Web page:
Short-Sale Rule Definition
The short-sale rule is a rule that restricts the short sales of stock that have dropped by 10% or more from the closing price of the previous day. This rule is a trading rule of the Securities and Exchange Commission (SEC) and it is meant to regulate stock from being placed on a downstick. When a stock is placed on a downstick, it means the stock is trading at a price lower than the closing price of the previous or last trade.
The short-sale rule is otherwise called SEC rule 201 or the ‘alternative uptick rule’.
A Little More on What is the Short-Sale Rule
The short-sale rule was first introduced in 1938 before the SEC further advanced it in 2010 to forbid the short sale of stock below the price tick in the market. The short-sale rule requires that short sales are made in an uptick, in which they are sold at a price slightly higher than that of the previous closing price or at the same price. This rule prohibits the short sales of stock at a price below the closing price for the previous day, often called a downtick.
The short-sale rule is not applicable to all types of securities, it specifically addresses securities whose price is 10% or more below the closing price of the previous trading day.
History of the Short-Sale Rule
The short-sale rule was first used as a regulation on trading during the Great Depression. During this period, there was a practise in the market in which conspiring investors would pool their capital with the expectation to buy shares when shareholders engage in panic selling. The investors leverage panic selling to buy more stock at a reduced price, even at a price lower than the previous closing price.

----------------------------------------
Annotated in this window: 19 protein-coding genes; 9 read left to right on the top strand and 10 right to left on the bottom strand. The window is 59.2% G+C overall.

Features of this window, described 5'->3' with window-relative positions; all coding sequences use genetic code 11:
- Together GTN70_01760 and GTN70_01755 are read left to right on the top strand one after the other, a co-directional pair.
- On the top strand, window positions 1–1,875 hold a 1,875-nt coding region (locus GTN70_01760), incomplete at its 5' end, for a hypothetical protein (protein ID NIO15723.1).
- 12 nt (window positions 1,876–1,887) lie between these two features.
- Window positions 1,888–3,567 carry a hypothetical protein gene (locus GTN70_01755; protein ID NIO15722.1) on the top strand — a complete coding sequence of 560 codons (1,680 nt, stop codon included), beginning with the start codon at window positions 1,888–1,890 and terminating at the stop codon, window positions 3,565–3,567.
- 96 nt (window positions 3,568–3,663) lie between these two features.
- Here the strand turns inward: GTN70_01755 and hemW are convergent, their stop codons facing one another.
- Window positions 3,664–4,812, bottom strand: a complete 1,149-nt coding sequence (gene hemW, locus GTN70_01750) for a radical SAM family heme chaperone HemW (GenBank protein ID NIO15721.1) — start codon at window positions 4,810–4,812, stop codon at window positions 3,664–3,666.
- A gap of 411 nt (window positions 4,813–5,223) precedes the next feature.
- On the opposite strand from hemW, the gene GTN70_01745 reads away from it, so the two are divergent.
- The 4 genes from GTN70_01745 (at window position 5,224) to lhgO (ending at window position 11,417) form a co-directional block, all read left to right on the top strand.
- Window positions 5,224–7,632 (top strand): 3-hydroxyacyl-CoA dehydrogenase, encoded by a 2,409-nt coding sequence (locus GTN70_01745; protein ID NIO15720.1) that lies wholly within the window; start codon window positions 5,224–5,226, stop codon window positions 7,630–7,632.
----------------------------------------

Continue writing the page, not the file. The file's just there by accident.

The short-sale rule was introduced then to curb the excesses of these conspiring investors. In the 2000s, however, the SEC considered removing the rule in the 2000s owing to the fact that it was not needed at that time. After different examinations, the rule was dropped in 2007.
Controversy Around Ending the Short-Sale Rule
The short-sale rule was re-adopted in 2010 and also took up the name ‘the alternative uptick rule.’ There some certain controversies that arose from the dropping of the rule in 2007 by SEC, especially because the rule was ended not long before the global financial crisis occurred. The controversies that arose led to the SEC creating a room for review tailored towards reinstating the short-sale rule.
References for “Short-Sale Rule”